The Weeknd’s fifth album, ‘Dawn FM,’ embodies his versatility as a musician

February 28, 2022 — by Arnav Swamy and Tiffany Wang
With its unorthodox composure, catchy dance beats and complex, personal meaning, "Dawn FM" is the height of The Weeknd’s musical potential.

On New Year’s Eve, fans of Canadian singer Abel Tesfaye, professionally known as The Weeknd, opened Instagram to find a since-deleted screenshot of a cryptic text message exchange between Tesfaye and his creative director La Mar Taylor. In the message, Tesfaye described how “music can heal” and how he has to drop his upcoming album and “enjoy it with the people.” 

His succeeding post on Jan. 2 urged his audience to “wake up at dawn tomorrow” for the drop video of “Dawn FM,” his fifth studio album, which was ultimately released on all streaming platforms on Jan. 7. 

The album’s theme revolves around a radio station aiming to entertain listeners who are currently in purgatory, waiting to reach their destination or the “dawn” of their life. 103.5 Dawn FM settles listeners into around 45 minutes of immersive synths.

With its bass-heavy, psychedelic retro theme, “Dawn FM” contrasts extremely well with the darker, more introspective tones of Tesfaye’s previous album “After Hours,” which sought to explore the blindness and loneliness that fame has brought him. “Dawn FM” seems to be a comforting reconciliation of these issues as the increased mention of death and religion comfort him as he finds internal understanding.

 Tesfaye took a clearly dance-pop approach with the album, unorthodox compared to his earlier R&B albums which are more pensive and slow. The layered, drawn-out beats mesh perfectly into a psychedelic mode that the listener is indulged in. With their energetic and chaotic beats and vocals, songs like “Take My Breath” and “Sacrifice” embody the hallucinatory rush that the album is based around. 

The album’s dance-pop feel complements the lyrics and theme of all the songs, which revolve around the tumult but relentless love in a declining relationship. With the aforementioned immersion of the instrumentals, Tesfaye unlocks his emotions and thought process on relationships on a personal level.

Though “Dawn FM” undeniably is a branch into the pop realm, the album stays grounded to Tesfaye’s dark, emotionally throbbing R&B roots that define him as The Weeknd.

The interlude, “A Tale by Quincy” features American record producer Quincy Jones describing his arduous single parent upbringing and resulting romantic struggles. Likewise, the interlude, “Phantom Regret by Jim” featuring Canadian actor Jim Carrey urges deep, forlorn introspection and finds religious solace as the album’s conclusion before listeners exit the album’s purgatory. The songs “Starry Eyes” and “Every Angel is Terrifying” weave through the struggles of heartbreak and loneliness, laced with a simplistic but graceful tone that complements Tesfaye’s melancholy specialty.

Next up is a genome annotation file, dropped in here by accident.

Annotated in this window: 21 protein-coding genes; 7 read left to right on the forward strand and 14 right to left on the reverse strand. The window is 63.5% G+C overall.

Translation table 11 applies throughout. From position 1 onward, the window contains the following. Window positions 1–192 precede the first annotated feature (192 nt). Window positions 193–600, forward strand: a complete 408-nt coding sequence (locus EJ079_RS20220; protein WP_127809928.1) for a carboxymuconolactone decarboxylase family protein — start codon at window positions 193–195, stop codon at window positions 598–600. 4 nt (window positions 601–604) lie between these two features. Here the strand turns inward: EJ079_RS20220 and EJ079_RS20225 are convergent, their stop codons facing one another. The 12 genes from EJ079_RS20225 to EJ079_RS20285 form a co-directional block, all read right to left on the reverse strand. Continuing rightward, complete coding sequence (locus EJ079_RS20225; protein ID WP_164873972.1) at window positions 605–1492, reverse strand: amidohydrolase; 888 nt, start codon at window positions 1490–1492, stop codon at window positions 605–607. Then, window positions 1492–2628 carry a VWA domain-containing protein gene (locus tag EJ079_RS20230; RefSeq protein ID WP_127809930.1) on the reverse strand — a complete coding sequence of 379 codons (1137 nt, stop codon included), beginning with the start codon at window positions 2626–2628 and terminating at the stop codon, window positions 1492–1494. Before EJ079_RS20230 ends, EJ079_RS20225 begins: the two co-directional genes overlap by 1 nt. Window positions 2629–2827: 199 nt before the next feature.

The mechanics of the album play perfectly into the immersive journey the radio intends to take listeners on. After the majority of the songs, the host of the purgatory radio show chimes in for a brief moment to remind listeners (giving a full-fledged advertisement in “Every Angel is Terrifying”) about the afterlife. The radio introduces the beat of the next song, cleanly sliding into the next track.

Tesfaye’s two features, rappers Tyler the Creator and Lil Wayne, also give a refreshing splash to the album. The eccentric, bouncy rhythm of Tyler’s verse contrasts nicely with Tesfaye’s prolonged, lullaby-like vocals in “Here We Go Again” while Wayne’s signature rasp in his effortless verse glides with the staccato beat present in “I Heard You’re Married Now.”

Although the composition and execution of “Dawn FM” are extremely strong, one of the album’s downsides is a lack of depth behind the lyrics. Besides the mysterious interludes, the consistent theme of heartbreak and its aftermath became somewhat stale, especially since the pop scene is already inundated with extremely thematically similar songs. Message-wise, “Dawn FM” pales in comparison to Tesfaye’s previous works, which are adorned in aching, nihilistic, and realistic motifs.

The internal gearing of “Dawn FM” also dictates that the album is only complete as a consecutive story. The intermittent beeps from the radio host result in the majority of songs being somewhat incoherent for single streaming. As such, the flow and meaning of the story are fractured when the album is shuffled. 

Regardless of these nitpicks, the sheer production quality of the beats and the unique approach Tesfaye took vocally make “Dawn FM” a towering addition to his discography. The album clearly seems to be made to satisfy Tesfaye’s internal resolution with fame, money, relationships, and religion. Such a personal approach to an album, especially with its unconventional framework and interludes, is a refreshing take to the increasing monotony of the pop scene.

With the progression of the album, Tesfaye clearly marked the album as a reflection of a past stained with sin. The last song before Carrey’s conclusive interlude, “Less than Zero,” is a testament to accepting and embracing the life Tesfaye has led and how he has found internal peace at the summit of the music industry, which is his ultimate goal before entering the afterlife. “Dawn FM” is a clear ode to Tesfaye’s evolution as a vocalist and human and is a profoundly unique way to kickstart 2022’s musical era.

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